Mike McBride, 57, lives in Arvada, Colo. Diagnosed with COPD in 2005, he now needs oxygen daily and even higher amounts when he’s exercising. He wasn’t happy with wearing a tube in his nose every day, so he opted for a transtracheal device. It delivers oxygen via an opening in his throat, and he’s glad he switched delivery methods.

By As told to: Tammy Worth
Updated February 29, 2016

I was diagnosed with COPD in 2005, and I've been on oxygen full-time since 2006, when I had a bout of pneumonia. I am what is called a high-flow oxygen user. At rest, I need about 4 to 6 liters per minute. When I'm exercising, I need more than 15 liters.

At first, I resisted using oxygen but eventually got used to it. Still, I really didn't like a lot of the problems that were associated with it.

I didn't like the oxygen tubing
It is really dry here in Colorado where I live and having wind constantly blowing up your nose really dried out my sinuses. I would get nosebleeds, which were really more of an inconvenience than anything.

There was also a bit of a vanity issue for me. Having plastic hanging from your face like that takes COPD from an invisible disease to something that is very visible.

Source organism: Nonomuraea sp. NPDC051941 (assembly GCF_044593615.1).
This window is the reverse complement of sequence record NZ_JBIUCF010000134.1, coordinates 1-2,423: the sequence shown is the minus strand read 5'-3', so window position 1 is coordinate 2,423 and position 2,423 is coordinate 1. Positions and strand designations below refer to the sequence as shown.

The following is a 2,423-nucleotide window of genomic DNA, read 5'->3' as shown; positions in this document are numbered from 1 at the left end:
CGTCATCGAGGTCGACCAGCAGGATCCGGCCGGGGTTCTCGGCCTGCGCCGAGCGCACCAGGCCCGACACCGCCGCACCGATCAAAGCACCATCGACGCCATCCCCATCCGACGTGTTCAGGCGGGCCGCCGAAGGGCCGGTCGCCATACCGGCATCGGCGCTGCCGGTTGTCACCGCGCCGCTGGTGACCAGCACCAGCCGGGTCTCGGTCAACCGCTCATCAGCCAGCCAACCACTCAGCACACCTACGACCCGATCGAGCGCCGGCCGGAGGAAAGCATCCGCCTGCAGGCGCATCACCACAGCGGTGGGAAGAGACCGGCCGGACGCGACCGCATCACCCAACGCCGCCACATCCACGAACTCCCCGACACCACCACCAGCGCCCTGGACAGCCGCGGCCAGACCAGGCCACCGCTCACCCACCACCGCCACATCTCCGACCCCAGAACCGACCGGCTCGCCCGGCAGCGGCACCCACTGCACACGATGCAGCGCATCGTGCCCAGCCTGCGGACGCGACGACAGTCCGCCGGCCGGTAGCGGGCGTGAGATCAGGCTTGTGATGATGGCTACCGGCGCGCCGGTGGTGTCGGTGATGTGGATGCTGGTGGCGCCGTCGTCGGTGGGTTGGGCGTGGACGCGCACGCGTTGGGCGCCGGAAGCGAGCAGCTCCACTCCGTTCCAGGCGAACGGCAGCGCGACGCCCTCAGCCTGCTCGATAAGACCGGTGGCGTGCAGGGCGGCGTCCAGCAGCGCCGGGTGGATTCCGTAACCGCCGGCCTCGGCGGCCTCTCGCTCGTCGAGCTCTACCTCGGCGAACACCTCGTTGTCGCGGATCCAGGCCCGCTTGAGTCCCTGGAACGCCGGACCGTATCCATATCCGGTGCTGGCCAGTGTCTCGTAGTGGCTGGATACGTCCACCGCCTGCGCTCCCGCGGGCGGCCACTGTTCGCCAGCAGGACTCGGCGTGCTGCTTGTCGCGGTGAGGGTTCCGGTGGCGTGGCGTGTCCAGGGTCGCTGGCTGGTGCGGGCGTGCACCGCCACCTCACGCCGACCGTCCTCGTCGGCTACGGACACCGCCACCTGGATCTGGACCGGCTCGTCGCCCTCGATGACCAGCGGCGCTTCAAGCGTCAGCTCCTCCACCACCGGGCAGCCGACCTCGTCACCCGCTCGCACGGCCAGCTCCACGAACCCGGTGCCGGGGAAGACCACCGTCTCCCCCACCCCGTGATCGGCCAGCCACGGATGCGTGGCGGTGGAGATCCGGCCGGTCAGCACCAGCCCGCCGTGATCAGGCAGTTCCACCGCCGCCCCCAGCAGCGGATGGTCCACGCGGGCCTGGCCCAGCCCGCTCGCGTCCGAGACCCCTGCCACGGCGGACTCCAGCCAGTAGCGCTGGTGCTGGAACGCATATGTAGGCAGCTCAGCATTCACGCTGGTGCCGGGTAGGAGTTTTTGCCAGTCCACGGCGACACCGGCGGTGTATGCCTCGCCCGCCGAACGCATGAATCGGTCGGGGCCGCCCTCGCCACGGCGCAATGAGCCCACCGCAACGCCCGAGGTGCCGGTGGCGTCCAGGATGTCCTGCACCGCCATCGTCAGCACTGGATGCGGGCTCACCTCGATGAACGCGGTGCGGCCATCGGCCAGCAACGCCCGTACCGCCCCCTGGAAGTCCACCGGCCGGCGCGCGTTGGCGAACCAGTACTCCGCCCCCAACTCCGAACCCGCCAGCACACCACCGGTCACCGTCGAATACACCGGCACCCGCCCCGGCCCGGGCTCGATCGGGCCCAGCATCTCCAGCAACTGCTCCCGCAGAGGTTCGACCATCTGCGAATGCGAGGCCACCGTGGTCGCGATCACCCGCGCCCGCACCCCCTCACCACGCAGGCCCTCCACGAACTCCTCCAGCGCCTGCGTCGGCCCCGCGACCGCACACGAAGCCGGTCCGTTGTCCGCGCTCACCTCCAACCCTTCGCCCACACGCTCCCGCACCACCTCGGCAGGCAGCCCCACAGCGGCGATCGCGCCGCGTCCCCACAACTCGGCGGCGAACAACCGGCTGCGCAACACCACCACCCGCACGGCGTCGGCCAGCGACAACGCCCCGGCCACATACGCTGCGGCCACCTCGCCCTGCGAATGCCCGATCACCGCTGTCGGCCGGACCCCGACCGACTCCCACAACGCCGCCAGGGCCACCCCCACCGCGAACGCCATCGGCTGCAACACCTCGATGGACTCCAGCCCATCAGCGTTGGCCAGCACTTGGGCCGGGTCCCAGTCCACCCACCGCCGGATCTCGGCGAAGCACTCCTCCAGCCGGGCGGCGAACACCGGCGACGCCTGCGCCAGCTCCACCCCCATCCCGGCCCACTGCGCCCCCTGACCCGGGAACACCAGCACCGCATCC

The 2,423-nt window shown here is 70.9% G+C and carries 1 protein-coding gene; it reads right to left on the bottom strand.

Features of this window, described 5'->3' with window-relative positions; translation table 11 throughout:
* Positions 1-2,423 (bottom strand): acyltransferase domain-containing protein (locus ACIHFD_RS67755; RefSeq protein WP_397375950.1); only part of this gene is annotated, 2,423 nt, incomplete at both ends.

Then, two years ago I got a transtracheal device. They inserted it by using an instrument kind of like a paper punch and put a hole in your neck and slide a plastic tube through it.

It is a much more efficient way to get oxygen; it has cut my intake by about one-third when I exercise. I don't have to deal with dry sinuses anymore or any of the discomfort that comes with using the old tubes. I also have minor sleep apnea, and I don't have to wear sleep apnea equipment because the oxygen goes directly into my lungs.

I love it. And a number of people I know have tried it, and I can't think of anyone who doesn't like it. Of all the things I've tried to help manage the disease better, this is one of the best ones.

I created my own pulmonary rehab
One of the other treatments that has really helped me is pulmonary rehabilitation, though I started it differently than most people. My insurance wouldn't pay for rehab, so I created my own.

When I decided to begin rehab, I belonged to the YMCA. I did some Internet research and talked to the trainers at the YMCA. They helped me set up a program that is a combination of weights and cardiovascular exercises.

They have a staff member who works with seniors, and the wellness director put it together after doing some research. I go there four days a week and take swim aerobics, a spin class, and a circuit-training fitness class.

It was about me taking the initiative and working with them. They are there to help me, but they aren't going to chase me down to do it. Since we created the program, I have been encouraging the organization to reach out to people in its Silver Sneakers program. I've seen more people coming to the YMCA with their oxygen equipment, which is great.